For osteomyelitis caused by susceptible aerobic gram-negative bacilli, some practitioners use initial oral antimicrobial therapy with fluoroquinolones such as ciprofloxacin or levofloxacin or completion of antimicrobial therapy with oral agents after intravenous therapy. Hyperbaric oxygen therapy for chronic osteomyelitis remains controversial.

Prognosis

Despite state-of-the-art medical and surgical therapy for osteomyelitis, relapse of infection occurs. Relapse is more common in cases of chronic osteomyelitis than acute osteomyelitis and can occur in ≤25–30% of cases. Relapse of infection is most often caused by suboptimal surgical débridement rather than a failure of antimicrobial therapy. Therefore, it is probably best not to think in terms of a cure for osteomyelitis but prolonged arrest of the disease process.

Prevention

Specific strategies to prevent osteomyelitis depend on the type of osteomyelitis. Decreasing the incidence of infections that predispose to transient or sustained bacteremia will prevent hematogenous osteomyelitis. Therefore, efforts to reduce the incidence of community- and nosocomially acquired infections such as pneumonia, urinary tract infections and soft-tissue infections through vaccination, infection control measures, and early treatment of established infection will prevent hematogenous osteomyelitis. The incidence of contiguous-focus osteomyelitis can be reduced through efforts such as improved foot care in patients with diabetes mellitus and infection control efforts to reduce the incidence of surgical-site infections after orthopedic and neurosurgical procedures.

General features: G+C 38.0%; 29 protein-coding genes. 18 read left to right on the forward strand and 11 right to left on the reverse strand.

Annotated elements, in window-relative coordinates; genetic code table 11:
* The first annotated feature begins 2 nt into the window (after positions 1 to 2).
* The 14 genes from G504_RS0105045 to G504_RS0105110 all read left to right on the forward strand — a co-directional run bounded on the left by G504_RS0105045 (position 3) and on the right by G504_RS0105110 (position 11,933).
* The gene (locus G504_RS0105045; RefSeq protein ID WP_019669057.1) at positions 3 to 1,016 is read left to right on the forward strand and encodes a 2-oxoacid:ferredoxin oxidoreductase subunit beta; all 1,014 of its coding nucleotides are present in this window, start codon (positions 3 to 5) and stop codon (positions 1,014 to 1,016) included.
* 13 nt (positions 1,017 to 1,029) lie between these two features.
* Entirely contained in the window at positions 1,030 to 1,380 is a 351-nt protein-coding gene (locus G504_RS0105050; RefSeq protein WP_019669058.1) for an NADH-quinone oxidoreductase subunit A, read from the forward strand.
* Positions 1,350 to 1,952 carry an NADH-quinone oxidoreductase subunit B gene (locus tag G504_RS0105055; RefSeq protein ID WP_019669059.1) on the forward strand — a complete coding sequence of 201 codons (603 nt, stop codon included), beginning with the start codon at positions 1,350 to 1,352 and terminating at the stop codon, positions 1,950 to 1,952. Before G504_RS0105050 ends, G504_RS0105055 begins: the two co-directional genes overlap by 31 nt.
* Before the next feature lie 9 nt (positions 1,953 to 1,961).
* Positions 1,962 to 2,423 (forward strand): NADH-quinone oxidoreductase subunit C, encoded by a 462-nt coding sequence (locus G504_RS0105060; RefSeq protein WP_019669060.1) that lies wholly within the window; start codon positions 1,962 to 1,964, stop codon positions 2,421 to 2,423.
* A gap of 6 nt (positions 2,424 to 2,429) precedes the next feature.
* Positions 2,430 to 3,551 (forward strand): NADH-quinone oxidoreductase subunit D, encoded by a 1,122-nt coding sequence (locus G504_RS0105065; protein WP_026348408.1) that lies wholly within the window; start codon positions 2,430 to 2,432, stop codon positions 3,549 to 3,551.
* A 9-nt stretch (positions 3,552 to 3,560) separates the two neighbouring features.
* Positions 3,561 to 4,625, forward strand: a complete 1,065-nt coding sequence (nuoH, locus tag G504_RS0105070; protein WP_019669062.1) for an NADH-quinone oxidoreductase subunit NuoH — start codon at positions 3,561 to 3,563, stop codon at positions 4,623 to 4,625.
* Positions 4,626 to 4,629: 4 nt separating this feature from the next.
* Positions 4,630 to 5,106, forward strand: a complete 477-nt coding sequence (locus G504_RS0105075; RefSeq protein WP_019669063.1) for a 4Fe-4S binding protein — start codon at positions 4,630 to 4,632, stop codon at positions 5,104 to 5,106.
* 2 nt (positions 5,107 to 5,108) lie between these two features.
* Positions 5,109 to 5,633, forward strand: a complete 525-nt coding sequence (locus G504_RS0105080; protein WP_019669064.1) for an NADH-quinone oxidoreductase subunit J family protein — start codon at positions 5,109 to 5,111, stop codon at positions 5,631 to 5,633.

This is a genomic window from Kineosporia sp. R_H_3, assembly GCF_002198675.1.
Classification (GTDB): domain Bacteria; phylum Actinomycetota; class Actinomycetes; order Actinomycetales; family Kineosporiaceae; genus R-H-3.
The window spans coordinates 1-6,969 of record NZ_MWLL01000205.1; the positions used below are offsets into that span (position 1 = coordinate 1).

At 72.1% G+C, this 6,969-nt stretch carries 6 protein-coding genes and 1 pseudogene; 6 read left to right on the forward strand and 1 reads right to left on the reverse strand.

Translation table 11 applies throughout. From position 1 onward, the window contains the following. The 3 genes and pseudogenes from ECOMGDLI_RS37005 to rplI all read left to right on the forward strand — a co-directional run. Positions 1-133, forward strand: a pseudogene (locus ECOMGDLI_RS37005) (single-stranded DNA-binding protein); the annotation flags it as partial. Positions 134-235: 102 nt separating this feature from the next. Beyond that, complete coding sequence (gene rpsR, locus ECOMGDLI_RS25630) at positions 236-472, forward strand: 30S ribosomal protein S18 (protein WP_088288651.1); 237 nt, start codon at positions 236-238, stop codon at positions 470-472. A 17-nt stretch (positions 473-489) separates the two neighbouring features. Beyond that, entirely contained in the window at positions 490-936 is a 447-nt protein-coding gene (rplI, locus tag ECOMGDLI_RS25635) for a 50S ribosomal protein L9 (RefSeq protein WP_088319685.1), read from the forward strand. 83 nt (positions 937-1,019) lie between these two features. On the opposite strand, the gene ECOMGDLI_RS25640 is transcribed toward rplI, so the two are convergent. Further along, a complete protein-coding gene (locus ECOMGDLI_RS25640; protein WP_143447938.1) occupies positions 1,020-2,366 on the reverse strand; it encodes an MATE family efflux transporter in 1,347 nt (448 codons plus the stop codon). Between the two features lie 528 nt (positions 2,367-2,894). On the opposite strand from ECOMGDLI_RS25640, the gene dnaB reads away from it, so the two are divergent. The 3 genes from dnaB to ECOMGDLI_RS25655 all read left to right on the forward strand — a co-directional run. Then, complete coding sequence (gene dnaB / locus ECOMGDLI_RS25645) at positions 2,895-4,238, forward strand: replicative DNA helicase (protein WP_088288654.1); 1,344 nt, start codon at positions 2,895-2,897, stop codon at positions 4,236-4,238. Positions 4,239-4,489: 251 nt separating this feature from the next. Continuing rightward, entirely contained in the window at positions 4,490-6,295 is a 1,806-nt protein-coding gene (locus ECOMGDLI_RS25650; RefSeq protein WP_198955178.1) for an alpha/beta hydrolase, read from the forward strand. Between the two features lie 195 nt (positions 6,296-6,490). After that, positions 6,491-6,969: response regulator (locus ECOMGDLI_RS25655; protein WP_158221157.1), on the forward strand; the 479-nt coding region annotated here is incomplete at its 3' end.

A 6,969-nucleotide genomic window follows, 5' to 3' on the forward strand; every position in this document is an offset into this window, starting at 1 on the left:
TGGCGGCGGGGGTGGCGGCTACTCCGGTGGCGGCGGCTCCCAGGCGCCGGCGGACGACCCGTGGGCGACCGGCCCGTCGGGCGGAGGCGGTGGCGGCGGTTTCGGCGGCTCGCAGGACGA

INFECTIOUS ARTHRITIS

Essentials of Diagnosis

  • Monoarticular arthritis of the knee, hip, or shoulder is most typical, but involvement of any joint can occur.
  • Risk factors include systemic immune defects, a history of prior joint trauma or arthritis, or both.
  • Fever and infection elsewhere in the body are common.
  • Arthrocentesis commonly reveals a synovial-fluid leukocyte count of >100,000/µl with a predominance of polymorphonuclear leukocytes.
  • Gout and pseudogout must be excluded.

General Considerations

Infectious arthritis is an inflammatory disease of a joint (Figure 14-2). It is usually caused by hematogenous seeding of the joint. Synovial tissue has a rich vascular supply and no basement membrane and therefore is at increased risk of hematogenous infection should bacteremia occur, owing to a focus of infection elsewhere.

  1. Epidemiology.An estimated 20,000 cases, or 7.8 cases per 100,000 person years, of infectious arthritis occurred in the United States in 1993, of which 56% were male and 45% were ≥65 y of age. Host factors that have been associated with an increased risk of acquiring infectious arthritis include systemic immune defects, as seen in patients with rheumatoid arthritis, diabetes mellitus, and malignancy and local abnormalities of host defenses owing to the presence of prior joint damage, which predisposes the joint to hematogenous infection. In addition, factors that increase the risk of bacteremia, such as intravenous drug use and chronic skin infection, or that allow direct inoculation of microorganisms, such as therapeutic arthrocentesis, predispose to infection.